Yes you’re right the BeOS mail model is unusual, but it arises from that original BeOS concept of filesystem as database. That invites the user to embrace queries as the main method of navigating his data, whether it’s emails, jpegs, MP3s, or whatever. You’re supposed to go hog-wild with custom queries, taking the place of mailboxes, music libraries and so on.
Now, stuck as I am at the far end of the world, I have never seen a live BeOS or Haiku installation that was not my own. So what I am suggesting may be reinventing the wheel, but read on…
The big problem, IMO, is that all those queries are created by default in the ~/Queries folder and that becomes just a big mess of every type of query. They need sorting. (And the suggestion in Ticket #1208 mentioned above is recognition of that. But it requires users to do some work, manually identifying mail-related queries and moving them to a special folder.)
Here’s my modest solution. Call it superqueries, if you like:
First, index _trk/qrystr (in a terminal: >mkindex _trk/qrystr) thus making queries themselves searchable according to whatever they’re searching for.
Now you can set about making superqueries for whatever broad categories you are interested in.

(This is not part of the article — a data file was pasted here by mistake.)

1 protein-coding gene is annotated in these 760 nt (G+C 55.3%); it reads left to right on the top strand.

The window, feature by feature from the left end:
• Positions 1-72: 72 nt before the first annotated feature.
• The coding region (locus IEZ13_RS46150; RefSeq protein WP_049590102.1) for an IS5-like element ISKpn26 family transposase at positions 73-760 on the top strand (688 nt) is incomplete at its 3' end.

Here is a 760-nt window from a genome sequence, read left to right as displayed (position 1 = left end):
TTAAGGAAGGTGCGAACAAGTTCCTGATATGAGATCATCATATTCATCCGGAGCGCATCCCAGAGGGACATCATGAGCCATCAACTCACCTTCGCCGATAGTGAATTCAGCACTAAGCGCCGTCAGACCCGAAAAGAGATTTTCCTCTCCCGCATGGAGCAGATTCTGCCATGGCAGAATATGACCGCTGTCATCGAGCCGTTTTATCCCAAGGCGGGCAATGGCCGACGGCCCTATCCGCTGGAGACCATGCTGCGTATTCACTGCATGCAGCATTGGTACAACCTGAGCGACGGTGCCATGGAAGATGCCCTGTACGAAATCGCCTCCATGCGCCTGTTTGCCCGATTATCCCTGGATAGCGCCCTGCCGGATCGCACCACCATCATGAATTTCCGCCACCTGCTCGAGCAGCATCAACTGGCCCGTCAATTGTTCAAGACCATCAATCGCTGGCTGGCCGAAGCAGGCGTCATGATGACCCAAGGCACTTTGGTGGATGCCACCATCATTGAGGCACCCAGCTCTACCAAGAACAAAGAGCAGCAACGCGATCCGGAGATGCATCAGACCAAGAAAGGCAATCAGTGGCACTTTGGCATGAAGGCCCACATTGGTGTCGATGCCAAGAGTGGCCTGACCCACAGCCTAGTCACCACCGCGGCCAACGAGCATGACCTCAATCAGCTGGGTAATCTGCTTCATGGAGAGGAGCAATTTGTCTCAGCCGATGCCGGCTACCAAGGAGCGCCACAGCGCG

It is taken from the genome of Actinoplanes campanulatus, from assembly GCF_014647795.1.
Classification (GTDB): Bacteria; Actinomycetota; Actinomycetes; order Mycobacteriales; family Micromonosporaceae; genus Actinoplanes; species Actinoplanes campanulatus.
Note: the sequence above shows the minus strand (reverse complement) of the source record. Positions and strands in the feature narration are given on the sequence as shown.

eg, in a Terminal:
settype -t “application/x-vnd.Be-query” MailBox
addattr _trk/qrystr “((_trk/qrystr==“text/x-email”)&&(BEOS:TYPE==application/x-vnd.Be-query)&&
(That last expression all on one line, of course. No space after the ampersands.)
And there you’ve made a query that doesn’t find itself but returns all other queries which are looking for emails, whether it’s “unread” “to and from Aunty Em” “Haiku devs” or whatever.
I’ve been using this happily on BeOS for a few years now, with four (so far) superqueries in use; Mailbox, People, Mitunes (ultimate target MP3s) and PhotoAlbums (ultimate target jpegs; particularly useful because I have custom “caption” “copyright” and “keywords” attributes attached to jpegs, and indexed. You just have to do a bit of work adding that data every time you import a batch of photos from the camera.)
I also have a query called “World” which looks for only those four queries, so when it’s clicked on, it cascades into them. That sits on my Desktop as an alternative way-in to the data I access most. That’s as far as I’ve gone, but ISTM this is highly extensible,
Meanwile, I see that Ticket #1208 has already been acted on, with a ~/config/settings/Mail/Queries folder in current builds, and a link to it in the mail menu. But as I say, you have to manually put mail-related queries in there. I’ve replaced that folder in my mail menu with my Mailbox superquery. No further work needed.
Finally, I think the default Find window could lose the expander - if the name box and “temporary” checkbox were visible by default (and perhaps unchecked by default), more users might get the idea. The bottom line is: once you have a sorted way-in to your Queries folder it becomes much more practical to make lots of permanent sensibly-named queries, and start using them.